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State appeals court rules mostly in favor of Rivian tax incentives
Trial court rules EV plant opponents must post bond in zoning fight
Rivian site
The Rivian site is shown in this photo from February. (Special | Our Communities Oppose Rivian Assembly Plant)

ATLANTA — The state Court of Appeals overturned a Morgan County judge’s ruling Friday, April 28, that would have prevented the state from offering $700 million in property tax breaks to Rivian for its planned electric vehicle production facility near Social Circle.

The Fulton County Superior Court also ruled April 24 that Rivian opponents must pay hundreds of thousands of dollars to continue a lawsuit seeking to require the plant to be subject to local zoning standards.

The appeals court's Friday ruling was in answer to a Joint Development Authority (JDA) appeal of a 2022 ruling that a Morgan County judge erred in determining that a rental agreement the state has with Rivian for its 2,000-acre site gave the company “an estate for years rather than a usufruct.” 

“Finding error, we agree,” the appeals court judges stated in their April 28 ruling.

“A usufruct is created when the owner of real estate grants to another person the right simply to possess and enjoy the use of such real estate either for a fixed time or at the will of the grantor.

“In such a case, no estate passes out of the landlord and the usufruct may not be conveyed except by the landlord’s consent, nor is it subject to levy and sale.”

However, two of the three appeals court judges said Rivian may owe certain taxes on plant equipment that the agreement with the state and would have exempted.

Jo Ellen Artz of the residents’ group No2Rivian said on Facebook following the Friday, April 28, ruling that it would be appealed to the Georgia Supreme Court “just as the state and JDA have indicated that they would, if they lost.”

“Remember, we did not lose the entire case,” she said.

The JDA and Georgia Department of Economic Development said in a joint statement that the Court of Appeals issued an order “largely overruling the Morgan County Superior Court’s decision.” 

The Court of Appeals ruled in favor of the state and the JDA on four out of the five issues on appeal, they noted.

“This order confirms the state and JDA’s arguments that the Rivian deal is sound, reasonable and feasible and constitutes a usufruct,” they said.

“Beyond that, the order concludes that the state and JDA provided unrefuted evidence that this project is not only a benefit to the local community, but its scale on a statewide level is considered the ‘holy grail’ of economic development projects, as it will create 7,500 new jobs, additional tax revenue, and likelihood of suppliers locating to the area.

“This decision reinforces that Rivian, the state and JDA have a clear pathway to continue moving this project forward. We are excited to celebrate Rivian’s arrival to Georgia and look forward to seeing continued progress on this project in the months to come.”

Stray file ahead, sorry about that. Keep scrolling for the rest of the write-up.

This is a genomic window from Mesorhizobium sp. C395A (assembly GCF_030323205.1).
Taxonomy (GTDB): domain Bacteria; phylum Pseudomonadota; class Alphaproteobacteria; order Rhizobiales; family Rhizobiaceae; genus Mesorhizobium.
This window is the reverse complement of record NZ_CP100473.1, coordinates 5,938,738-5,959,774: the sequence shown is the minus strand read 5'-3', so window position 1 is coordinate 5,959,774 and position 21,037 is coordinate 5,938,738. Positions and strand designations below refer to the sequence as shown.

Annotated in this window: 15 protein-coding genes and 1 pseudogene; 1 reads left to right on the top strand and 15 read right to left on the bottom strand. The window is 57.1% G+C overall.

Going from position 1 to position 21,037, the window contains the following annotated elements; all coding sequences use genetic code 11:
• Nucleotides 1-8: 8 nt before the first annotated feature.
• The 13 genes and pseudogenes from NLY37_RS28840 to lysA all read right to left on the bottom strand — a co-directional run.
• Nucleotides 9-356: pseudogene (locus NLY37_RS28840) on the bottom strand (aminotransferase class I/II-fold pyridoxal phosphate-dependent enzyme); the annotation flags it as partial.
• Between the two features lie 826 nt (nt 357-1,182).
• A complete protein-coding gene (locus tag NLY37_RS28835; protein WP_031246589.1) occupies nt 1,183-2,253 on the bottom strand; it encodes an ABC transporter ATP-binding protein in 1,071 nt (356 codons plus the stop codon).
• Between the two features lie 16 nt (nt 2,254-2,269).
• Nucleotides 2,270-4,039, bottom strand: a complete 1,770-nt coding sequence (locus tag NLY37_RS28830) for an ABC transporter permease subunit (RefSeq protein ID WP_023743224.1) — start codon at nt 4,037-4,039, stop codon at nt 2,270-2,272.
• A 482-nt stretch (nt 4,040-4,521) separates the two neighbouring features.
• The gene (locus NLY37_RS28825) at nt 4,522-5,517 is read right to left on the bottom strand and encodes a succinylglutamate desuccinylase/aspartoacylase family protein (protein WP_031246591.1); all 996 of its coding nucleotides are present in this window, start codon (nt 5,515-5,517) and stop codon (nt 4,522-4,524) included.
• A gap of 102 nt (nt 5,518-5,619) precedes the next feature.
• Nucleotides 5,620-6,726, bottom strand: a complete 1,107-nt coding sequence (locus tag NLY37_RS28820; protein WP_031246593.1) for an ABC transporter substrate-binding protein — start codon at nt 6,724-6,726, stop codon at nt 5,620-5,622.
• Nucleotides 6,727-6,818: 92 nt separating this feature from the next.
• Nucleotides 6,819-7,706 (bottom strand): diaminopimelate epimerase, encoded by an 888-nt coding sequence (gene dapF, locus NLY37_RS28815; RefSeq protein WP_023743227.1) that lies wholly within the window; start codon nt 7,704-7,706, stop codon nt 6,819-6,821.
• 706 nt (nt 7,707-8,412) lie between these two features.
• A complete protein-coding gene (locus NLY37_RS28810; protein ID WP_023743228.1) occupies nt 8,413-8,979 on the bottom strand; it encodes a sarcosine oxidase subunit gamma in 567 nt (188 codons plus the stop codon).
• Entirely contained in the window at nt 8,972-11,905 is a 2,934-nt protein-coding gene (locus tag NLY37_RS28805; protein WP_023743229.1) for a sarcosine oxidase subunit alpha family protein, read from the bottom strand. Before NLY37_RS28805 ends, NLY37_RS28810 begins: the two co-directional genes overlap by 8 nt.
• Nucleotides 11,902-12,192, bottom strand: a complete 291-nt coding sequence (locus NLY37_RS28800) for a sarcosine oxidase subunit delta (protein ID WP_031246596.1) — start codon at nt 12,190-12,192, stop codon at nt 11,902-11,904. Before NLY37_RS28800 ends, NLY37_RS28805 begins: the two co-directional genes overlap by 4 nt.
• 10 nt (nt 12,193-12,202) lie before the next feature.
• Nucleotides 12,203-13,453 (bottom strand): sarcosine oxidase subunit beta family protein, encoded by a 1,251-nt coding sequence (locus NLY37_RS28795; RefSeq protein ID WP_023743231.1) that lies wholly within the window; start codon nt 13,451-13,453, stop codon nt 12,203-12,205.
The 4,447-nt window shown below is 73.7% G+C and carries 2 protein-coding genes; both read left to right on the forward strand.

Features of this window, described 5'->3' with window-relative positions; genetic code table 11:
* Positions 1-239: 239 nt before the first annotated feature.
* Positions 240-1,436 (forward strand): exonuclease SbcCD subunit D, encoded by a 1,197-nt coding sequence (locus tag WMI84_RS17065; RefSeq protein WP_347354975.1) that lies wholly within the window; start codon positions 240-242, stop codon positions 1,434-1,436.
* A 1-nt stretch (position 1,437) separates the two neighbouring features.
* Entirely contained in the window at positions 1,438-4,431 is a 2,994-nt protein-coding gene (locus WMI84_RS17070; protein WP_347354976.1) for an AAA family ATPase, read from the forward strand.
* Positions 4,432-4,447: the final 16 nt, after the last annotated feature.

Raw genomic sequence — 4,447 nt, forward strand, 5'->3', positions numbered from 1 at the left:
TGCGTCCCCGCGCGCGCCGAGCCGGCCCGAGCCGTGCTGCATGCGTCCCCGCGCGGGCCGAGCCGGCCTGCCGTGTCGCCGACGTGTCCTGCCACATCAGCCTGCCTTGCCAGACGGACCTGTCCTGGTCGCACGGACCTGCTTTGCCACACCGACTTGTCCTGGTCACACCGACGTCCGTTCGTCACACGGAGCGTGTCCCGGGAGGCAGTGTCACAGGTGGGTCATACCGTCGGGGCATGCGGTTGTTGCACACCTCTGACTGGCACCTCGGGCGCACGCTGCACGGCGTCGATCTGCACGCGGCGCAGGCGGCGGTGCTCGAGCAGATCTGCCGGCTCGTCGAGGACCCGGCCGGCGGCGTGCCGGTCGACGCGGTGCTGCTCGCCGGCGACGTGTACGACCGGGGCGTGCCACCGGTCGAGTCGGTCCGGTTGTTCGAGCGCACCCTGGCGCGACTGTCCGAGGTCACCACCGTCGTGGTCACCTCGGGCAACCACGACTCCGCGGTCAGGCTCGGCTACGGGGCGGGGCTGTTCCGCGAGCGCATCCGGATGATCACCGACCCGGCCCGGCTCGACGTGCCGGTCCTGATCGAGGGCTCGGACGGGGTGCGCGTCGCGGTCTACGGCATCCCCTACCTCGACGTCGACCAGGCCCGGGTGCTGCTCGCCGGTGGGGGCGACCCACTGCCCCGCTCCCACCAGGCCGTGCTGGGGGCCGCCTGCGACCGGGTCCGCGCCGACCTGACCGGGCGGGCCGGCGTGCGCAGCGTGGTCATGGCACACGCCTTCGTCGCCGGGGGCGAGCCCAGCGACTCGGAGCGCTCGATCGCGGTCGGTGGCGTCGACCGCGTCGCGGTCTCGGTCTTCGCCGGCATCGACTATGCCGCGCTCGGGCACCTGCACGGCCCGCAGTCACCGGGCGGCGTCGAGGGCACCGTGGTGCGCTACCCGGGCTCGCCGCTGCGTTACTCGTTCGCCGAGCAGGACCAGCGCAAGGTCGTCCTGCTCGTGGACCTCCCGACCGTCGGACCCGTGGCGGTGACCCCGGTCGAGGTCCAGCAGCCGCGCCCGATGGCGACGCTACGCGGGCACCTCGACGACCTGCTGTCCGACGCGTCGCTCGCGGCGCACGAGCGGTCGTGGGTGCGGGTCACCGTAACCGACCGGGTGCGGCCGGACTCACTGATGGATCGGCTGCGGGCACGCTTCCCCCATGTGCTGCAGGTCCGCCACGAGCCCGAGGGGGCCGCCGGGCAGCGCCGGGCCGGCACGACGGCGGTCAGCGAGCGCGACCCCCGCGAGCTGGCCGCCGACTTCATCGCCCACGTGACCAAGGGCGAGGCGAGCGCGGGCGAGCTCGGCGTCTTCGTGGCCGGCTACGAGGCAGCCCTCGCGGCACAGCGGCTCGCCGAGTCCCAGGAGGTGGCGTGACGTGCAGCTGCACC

The ruling followed the Fulton County Superior Court’s April 24 decision that Rivian opponents must pay hundreds of thousands of dollars to continue a lawsuit seeking to require the Rivian site to come under local zoning standards.

A ruling by Judge Thomas Cox stated the Morgan County-based group — which is seeking to stop construction of the facility — will be required to post a $364,619 bond to continue the legal action which it will forfeit if the state prevails.

The 2,000-acre site straddles the line between Walton and Morgan counties on the north side of I-20. The land is divided between the city of Social Circle and unincorporated Morgan and Walton counties.

Artz said on Facebook that the judge’s decision was “bad news followed by good news” because it also allowed opponents to delay construction.

“Within 15 minutes of the judge advising our legal team of his decision he also gave them permission to submit an appeal to the

Georgia Court of Appeals. The really good news is that this appeal can take another nine to 10 months. 

“It almost seems as if the state shot itself in the foot because they are causing these court cases to be drawn out longer and longer. Heck, Rivian could be out of business before the appeals are complete!”

According to a joint statement from the Georgia Department of Economic Development and the Joint Development

Authority, the plaintiffs’ chances of winning the challenge are low and long-established legal precedents hold that state-owned property is not subject to zoning.

“Rivian’s manufacturing facility is being constructed on state-owned land for the governmental purpose of economic development. As Judge Cox confirmed, it is well-established in Georgia law that state-owned property is exempt from local zoning and other regulations when it is used for a governmental purpose.”